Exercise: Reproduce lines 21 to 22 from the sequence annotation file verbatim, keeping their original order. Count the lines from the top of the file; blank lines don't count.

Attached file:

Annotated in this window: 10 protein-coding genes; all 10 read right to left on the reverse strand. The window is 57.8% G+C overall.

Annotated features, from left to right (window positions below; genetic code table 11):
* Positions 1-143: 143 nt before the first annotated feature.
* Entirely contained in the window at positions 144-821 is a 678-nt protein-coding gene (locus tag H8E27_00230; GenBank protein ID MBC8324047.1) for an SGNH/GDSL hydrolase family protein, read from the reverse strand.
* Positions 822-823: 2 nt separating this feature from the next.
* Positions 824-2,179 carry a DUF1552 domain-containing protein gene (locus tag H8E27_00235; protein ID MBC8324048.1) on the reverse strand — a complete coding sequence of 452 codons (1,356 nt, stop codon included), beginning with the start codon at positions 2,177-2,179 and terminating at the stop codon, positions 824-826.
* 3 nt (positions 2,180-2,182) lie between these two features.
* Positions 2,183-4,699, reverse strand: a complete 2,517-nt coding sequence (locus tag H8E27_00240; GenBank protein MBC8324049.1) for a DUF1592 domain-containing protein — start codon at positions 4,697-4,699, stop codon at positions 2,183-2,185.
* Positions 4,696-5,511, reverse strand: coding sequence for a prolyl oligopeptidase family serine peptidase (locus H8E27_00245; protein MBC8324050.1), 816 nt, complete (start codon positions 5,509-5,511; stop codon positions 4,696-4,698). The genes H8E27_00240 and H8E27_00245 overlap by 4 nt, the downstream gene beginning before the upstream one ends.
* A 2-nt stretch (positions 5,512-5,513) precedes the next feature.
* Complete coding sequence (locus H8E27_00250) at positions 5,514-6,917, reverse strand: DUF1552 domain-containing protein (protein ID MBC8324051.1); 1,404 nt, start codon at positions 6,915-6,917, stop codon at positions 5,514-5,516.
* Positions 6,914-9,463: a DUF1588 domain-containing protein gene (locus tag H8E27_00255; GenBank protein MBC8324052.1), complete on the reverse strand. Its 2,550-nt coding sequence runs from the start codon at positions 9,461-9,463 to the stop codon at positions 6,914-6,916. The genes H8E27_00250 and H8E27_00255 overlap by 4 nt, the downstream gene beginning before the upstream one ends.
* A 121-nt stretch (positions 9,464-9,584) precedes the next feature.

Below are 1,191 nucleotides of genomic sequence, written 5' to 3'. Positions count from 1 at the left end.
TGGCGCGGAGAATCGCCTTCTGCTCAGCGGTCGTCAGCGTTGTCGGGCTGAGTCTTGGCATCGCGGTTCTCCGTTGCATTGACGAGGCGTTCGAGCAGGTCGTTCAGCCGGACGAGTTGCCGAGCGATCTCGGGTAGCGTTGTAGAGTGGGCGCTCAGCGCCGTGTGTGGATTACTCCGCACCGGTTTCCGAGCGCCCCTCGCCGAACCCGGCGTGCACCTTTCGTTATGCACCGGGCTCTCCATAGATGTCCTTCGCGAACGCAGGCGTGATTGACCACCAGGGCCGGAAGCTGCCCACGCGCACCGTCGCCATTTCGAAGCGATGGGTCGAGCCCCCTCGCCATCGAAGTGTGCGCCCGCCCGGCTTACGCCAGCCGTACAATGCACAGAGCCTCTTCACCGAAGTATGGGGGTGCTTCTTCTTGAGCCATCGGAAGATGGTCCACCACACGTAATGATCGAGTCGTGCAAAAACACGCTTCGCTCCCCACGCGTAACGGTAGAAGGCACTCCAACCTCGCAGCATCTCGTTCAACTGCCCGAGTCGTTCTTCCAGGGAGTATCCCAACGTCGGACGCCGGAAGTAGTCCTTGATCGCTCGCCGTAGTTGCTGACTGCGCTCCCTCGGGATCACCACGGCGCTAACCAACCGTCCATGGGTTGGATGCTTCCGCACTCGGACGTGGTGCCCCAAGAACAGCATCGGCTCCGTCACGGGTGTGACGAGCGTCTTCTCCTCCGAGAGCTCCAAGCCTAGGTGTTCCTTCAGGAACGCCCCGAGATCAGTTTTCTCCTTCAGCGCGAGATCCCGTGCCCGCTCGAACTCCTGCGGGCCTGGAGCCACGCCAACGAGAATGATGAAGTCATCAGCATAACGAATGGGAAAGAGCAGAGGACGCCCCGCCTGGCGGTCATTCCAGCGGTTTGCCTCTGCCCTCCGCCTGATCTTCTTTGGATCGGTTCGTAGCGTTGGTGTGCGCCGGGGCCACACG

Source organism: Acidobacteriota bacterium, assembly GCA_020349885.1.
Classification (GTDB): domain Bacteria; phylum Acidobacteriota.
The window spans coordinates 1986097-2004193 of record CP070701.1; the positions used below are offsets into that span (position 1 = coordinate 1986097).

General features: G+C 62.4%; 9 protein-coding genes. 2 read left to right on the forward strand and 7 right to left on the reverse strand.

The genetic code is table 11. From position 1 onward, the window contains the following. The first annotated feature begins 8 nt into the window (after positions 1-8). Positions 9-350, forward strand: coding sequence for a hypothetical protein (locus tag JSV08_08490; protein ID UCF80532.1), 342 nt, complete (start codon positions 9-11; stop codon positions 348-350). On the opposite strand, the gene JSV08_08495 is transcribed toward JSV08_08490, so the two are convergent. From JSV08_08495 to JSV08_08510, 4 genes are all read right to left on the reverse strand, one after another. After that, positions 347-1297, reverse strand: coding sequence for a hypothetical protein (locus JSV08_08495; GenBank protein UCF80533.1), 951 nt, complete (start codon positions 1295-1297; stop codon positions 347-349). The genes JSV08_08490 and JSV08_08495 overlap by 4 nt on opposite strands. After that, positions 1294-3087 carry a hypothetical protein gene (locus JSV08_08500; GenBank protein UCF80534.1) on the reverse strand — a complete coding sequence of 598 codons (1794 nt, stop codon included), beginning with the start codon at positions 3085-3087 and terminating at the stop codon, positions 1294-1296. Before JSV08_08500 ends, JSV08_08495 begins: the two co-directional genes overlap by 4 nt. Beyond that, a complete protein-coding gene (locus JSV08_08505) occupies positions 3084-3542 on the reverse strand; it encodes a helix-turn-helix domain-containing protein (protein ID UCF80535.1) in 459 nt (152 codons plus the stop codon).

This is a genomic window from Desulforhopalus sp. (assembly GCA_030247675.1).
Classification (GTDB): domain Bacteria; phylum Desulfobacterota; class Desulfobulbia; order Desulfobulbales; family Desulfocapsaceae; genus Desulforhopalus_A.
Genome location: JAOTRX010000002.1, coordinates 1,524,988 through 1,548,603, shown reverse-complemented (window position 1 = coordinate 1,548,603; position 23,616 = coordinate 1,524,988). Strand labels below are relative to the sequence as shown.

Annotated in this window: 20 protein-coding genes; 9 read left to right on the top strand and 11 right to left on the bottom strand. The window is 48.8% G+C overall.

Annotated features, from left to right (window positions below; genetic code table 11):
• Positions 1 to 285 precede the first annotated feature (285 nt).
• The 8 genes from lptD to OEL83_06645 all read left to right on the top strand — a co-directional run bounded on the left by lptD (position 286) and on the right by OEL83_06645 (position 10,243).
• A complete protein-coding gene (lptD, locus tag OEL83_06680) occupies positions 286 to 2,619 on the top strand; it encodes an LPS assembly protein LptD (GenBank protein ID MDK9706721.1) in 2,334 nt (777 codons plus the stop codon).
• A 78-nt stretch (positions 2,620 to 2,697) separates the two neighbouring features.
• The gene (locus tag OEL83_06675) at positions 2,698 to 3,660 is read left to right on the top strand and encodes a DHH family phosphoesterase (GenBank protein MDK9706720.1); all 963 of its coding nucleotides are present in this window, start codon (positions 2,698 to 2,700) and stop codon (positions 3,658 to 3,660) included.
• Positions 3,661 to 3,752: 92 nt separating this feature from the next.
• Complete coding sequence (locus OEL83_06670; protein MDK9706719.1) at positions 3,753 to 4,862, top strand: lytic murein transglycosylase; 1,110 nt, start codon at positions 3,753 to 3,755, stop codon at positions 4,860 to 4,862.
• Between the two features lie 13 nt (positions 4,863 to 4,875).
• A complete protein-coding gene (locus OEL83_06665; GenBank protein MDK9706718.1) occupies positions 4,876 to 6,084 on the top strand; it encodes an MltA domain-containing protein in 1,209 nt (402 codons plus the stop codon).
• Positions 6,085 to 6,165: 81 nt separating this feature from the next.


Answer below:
This is a genomic window from Desulforhopalus sp. (assembly GCA_030247675.1).
Classification (GTDB): domain Bacteria; phylum Desulfobacterota; class Desulfobulbia; order Desulfobulbales; family Desulfocapsaceae; genus Desulforhopalus_A.